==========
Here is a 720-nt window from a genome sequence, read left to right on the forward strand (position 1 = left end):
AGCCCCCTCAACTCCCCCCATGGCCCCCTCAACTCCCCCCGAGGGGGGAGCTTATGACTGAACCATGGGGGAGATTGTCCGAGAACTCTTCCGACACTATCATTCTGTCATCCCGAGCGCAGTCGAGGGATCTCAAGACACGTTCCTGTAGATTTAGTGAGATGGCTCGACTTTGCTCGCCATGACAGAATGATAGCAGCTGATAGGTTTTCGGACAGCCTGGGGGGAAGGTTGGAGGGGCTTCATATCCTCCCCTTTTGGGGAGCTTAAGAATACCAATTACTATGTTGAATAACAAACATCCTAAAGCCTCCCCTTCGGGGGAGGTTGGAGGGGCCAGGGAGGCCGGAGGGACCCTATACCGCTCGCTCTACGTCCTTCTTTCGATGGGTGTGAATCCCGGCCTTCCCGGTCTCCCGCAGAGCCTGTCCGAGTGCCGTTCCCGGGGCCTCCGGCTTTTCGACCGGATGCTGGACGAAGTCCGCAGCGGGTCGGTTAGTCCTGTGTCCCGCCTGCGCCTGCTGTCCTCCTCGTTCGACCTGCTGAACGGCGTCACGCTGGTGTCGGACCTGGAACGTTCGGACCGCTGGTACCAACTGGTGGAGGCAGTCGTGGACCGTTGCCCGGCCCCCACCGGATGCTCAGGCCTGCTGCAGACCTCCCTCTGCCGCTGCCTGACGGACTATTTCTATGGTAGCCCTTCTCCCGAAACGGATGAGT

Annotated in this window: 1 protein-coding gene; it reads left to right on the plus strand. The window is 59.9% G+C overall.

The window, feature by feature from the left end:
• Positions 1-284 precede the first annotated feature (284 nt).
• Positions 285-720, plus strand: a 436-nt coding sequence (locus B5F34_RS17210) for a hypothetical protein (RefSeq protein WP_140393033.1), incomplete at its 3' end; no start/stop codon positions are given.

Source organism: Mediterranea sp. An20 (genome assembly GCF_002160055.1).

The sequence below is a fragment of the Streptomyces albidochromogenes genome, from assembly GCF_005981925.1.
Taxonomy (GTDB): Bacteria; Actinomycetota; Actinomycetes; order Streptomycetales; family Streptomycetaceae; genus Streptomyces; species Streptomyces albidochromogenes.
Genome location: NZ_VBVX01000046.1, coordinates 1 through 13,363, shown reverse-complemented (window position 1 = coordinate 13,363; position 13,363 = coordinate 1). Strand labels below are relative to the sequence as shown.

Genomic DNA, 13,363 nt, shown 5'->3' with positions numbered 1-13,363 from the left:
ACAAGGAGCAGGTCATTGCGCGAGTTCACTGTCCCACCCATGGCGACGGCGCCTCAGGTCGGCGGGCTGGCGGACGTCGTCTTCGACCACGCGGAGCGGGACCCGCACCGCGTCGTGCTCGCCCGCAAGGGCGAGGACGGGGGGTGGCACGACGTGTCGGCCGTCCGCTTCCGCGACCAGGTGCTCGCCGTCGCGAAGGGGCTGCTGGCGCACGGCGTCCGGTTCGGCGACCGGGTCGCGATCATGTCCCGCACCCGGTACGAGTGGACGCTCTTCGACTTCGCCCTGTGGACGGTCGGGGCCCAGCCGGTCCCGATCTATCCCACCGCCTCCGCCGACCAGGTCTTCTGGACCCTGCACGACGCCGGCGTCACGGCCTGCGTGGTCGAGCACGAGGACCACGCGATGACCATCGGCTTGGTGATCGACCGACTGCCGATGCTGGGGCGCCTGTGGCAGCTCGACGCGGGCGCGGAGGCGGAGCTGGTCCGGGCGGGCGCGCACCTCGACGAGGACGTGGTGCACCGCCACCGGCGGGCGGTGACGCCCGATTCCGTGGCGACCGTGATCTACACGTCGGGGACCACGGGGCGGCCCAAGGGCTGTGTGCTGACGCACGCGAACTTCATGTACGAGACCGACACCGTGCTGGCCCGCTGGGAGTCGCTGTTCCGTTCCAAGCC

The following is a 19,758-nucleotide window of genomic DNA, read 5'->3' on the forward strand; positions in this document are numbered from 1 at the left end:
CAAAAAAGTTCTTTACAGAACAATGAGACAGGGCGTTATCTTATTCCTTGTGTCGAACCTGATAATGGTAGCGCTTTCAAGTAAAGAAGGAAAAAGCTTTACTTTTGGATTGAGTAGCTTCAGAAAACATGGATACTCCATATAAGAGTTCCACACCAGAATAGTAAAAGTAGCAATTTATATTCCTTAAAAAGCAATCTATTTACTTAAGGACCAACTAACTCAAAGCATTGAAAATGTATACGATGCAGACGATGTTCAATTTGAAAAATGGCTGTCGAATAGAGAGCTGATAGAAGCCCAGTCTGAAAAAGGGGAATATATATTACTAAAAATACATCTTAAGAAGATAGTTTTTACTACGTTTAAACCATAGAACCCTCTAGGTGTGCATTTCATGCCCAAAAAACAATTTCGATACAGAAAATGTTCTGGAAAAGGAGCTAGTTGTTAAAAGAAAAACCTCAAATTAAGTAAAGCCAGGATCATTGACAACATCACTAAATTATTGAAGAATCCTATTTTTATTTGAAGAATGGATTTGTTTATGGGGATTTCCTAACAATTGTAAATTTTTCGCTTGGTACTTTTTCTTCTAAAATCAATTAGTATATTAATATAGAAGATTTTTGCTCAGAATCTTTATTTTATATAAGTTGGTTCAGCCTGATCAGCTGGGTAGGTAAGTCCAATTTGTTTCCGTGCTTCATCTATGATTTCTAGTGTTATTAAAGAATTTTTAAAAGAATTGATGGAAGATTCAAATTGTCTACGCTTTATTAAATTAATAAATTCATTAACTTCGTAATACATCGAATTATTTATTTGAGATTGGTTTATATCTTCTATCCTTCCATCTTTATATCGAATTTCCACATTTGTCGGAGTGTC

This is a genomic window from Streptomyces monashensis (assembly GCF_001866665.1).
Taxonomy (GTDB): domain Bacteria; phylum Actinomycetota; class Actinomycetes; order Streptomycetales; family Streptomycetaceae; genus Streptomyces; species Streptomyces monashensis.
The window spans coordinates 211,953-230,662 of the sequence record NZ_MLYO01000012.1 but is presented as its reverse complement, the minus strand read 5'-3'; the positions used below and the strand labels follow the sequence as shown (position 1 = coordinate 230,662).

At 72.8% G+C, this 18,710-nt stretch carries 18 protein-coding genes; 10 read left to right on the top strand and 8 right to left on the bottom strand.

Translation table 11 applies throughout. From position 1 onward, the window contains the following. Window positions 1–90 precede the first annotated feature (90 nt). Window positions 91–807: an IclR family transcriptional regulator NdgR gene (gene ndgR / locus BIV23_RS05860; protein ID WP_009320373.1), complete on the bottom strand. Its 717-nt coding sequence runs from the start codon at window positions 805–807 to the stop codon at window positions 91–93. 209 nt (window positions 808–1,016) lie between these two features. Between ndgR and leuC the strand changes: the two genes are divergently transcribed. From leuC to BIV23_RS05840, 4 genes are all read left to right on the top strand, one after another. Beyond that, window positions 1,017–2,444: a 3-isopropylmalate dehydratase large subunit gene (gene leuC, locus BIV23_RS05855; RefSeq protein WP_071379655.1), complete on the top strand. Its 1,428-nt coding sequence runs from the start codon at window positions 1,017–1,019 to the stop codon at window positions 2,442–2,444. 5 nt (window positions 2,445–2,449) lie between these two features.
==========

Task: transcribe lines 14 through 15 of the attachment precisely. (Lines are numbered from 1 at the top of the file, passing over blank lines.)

CAAAAAAGTTCTTTACAGAACAATGAGACAGGGCGTTATCTTATTCCTTGTGTCGAACCTGATAATGGTAGCGCTTTCAAGTAAAGAAGGAAAAAGCTTTACTTTTGGATTGAGTAGCTTCAGAAAACATGGATACTCCATATAAGAGTTCCACACCAGAATAGTAAAAGTAGCAATTTATATTCCTTAAAAAGCAATCTATTTACTTAAGGACCAACTAACTCAAAGCATTGAAAATGTATACGATGCAGACGATGTTCAATTTGAAAAATGGCTGTCGAATAGAGAGCTGATAGAAGCCCAGTCTGAAAAAGGGGAATATATATTACTAAAAATACATCTTAAGAAGATAGTTTTTACTACGTTTAAACCATAGAACCCTCTAGGTGTGCATTTCATGCCCAAAAAACAATTTCGATACAGAAAATGTTCTGGAAAAGGAGCTAGTTGTTAAAAGAAAAACCTCAAATTAAGTAAAGCCAGGATCATTGACAACATCACTAAATTATTGAAGAATCCTATTTTTATTTGAAGAATGGATTTGTTTATGGGGATTTCCTAACAATTGTAAATTTTTCGCTTGGTACTTTTTCTTCTAAAATCAATTAGTATATTAATATAGAAGATTTTTGCTCAGAATCTTTATTTTATATAAGTTGGTTCAGCCTGATCAGCTGGGTAGGTAAGTCCAATTTGTTTCCGTGCTTCATCTATGATTTCTAGTGTTATTAAAGAATTTTTAAAAGAATTGATGGAAGATTCAAATTGTCTACGCTTTATTAAATTAATAAATTCATTAACTTCGTAATACATCGAATTATTTATTTGAGATTGGTTTATATCTTCTATCCTTCCATCTTTATATCGAATTTCCACATTTGTCGGAGTGTC

This is a genomic window from Streptomyces monashensis (assembly GCF_001866665.1).